Polybenzoxazine: A Powerful Tool for Removal of Mercury Salts from Water

Chemistry - A European Journal


Omer S. Taskin, Baris Kiskan, Abdullah Aksu, Nuray Balkis, Jens Weber, Yusuf Yagci


Abstract: A reusable macroporous polybenzoxazine resin with high specific surface area was prepared as sorbent material for the removal of mercury salts. For this purpose, ally functional bisbenzoxazine was cured in dimethyl sulfoxide by thermally activated ring opening polymerization at 180°C for 3 days followed by freeze-drying processes. The porous structure of the resin was confirmed by SEM analysis and N2 adsorption/desorption studies at 77.3 K. Among various metal salts, namely Pb(II), Fe(II), Mn(II), Cu(II), Zn(II), and Cd(II), the porous polybenzoxazine resin exhibited a specific sorption behaviour against Hg(II) salt.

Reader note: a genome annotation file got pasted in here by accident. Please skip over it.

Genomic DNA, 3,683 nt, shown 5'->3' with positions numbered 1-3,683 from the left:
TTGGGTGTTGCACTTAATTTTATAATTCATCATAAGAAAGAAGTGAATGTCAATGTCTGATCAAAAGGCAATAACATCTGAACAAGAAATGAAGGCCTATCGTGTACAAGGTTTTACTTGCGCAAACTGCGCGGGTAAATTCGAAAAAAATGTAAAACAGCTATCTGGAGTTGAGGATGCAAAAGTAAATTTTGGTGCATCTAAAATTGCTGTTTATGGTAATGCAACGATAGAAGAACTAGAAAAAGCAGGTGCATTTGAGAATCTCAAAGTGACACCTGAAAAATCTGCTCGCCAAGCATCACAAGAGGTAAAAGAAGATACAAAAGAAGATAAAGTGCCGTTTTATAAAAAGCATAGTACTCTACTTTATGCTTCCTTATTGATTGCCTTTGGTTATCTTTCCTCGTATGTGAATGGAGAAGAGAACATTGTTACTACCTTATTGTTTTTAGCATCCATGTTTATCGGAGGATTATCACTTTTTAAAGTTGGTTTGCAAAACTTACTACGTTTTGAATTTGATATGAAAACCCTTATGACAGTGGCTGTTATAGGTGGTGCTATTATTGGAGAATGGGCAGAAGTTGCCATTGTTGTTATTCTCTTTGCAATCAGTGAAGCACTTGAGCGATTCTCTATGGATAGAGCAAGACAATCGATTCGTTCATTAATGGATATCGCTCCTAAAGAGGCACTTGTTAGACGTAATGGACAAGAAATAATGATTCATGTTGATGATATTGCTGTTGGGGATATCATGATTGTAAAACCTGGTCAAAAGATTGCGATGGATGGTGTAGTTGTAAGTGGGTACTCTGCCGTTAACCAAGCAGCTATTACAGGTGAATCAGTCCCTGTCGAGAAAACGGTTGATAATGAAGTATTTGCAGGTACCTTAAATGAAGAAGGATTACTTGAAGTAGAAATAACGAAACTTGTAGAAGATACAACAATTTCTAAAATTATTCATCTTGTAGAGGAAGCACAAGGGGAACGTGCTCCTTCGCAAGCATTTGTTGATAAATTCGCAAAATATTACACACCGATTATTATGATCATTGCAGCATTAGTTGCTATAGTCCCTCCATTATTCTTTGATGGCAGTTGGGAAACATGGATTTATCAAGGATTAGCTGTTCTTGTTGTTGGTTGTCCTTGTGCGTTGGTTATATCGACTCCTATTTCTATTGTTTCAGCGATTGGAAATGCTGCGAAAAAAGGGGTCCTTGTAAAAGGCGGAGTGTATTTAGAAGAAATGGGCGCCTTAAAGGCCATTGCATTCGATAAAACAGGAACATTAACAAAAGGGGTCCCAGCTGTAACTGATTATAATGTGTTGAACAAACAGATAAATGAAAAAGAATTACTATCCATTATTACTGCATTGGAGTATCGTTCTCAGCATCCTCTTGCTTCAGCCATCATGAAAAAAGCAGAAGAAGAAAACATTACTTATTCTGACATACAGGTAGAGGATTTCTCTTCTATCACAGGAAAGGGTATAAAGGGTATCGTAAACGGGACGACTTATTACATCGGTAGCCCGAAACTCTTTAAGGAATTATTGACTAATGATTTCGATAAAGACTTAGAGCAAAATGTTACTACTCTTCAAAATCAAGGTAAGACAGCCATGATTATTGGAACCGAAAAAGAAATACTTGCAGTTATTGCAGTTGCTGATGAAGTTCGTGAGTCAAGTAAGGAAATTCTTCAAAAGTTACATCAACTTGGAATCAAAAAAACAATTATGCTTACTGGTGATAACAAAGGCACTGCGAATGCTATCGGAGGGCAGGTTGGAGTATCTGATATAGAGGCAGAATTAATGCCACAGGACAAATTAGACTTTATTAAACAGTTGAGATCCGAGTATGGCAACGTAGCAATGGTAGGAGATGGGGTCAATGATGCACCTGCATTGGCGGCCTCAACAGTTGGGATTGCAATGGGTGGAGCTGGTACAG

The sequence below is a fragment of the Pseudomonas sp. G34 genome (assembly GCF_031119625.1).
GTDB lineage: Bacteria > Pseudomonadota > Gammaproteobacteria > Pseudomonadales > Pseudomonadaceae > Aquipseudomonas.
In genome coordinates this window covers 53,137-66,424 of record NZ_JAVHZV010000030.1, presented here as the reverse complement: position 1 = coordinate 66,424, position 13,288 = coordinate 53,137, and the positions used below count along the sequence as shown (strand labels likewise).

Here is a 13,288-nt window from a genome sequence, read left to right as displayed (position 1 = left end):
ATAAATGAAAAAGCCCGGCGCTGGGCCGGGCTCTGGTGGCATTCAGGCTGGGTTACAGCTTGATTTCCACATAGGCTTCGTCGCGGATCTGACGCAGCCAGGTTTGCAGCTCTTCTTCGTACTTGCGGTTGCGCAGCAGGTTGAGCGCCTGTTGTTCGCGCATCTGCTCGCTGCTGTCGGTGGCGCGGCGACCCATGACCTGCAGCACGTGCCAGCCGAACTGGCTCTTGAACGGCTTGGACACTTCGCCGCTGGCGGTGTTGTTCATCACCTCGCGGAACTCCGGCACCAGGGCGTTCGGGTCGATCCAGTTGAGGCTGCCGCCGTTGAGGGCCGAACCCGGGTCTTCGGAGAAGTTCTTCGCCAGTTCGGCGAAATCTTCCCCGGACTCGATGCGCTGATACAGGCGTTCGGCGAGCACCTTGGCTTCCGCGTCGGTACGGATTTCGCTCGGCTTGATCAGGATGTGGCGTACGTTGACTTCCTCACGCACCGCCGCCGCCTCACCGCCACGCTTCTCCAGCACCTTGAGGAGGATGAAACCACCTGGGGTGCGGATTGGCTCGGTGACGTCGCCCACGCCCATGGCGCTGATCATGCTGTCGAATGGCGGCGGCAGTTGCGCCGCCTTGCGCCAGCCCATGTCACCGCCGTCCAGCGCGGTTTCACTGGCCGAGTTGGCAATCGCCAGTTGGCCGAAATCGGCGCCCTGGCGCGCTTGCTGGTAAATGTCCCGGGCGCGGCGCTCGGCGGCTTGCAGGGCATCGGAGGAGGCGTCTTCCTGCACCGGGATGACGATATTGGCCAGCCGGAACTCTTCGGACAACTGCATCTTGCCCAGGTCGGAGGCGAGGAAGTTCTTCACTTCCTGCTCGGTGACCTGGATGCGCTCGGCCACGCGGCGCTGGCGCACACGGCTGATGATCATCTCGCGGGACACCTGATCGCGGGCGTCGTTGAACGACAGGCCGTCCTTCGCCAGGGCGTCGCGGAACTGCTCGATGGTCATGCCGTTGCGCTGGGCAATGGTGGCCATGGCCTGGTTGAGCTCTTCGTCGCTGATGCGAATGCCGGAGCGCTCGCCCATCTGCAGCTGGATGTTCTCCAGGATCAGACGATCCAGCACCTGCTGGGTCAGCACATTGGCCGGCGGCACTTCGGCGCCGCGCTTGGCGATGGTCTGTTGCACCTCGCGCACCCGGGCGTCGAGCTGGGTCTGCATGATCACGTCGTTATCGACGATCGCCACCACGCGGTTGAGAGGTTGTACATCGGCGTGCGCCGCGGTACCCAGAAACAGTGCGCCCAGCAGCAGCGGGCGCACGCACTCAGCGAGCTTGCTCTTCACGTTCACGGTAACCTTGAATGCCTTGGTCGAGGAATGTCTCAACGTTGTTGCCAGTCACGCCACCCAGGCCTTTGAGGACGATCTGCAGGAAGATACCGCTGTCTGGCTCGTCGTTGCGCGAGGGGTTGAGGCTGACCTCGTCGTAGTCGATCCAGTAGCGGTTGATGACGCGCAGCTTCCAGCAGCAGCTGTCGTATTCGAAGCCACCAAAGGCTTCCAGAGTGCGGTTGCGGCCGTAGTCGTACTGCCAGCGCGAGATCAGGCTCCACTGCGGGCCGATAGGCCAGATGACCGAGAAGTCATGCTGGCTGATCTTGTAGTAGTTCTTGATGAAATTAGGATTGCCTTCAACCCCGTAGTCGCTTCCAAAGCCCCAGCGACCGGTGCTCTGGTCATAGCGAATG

Mainly chemisorption and to some extend adsorption mechanisms were proposed for the observed high loading capacity of the resin.  As evidenced by FT-IR spectral analysis, the chemisorption is attributed to the coordination system formed between free OH and tertiary amine groups present in the polybenzoxazine structure with Hg(II) ions. It was also demonstrated that the porous polybenzoxazine can be regenerated simply by treatment with acids. The recycling ability of the resin is up to 7th cycle without any significant loss of activity and proved by the sorption and desorption experiments.

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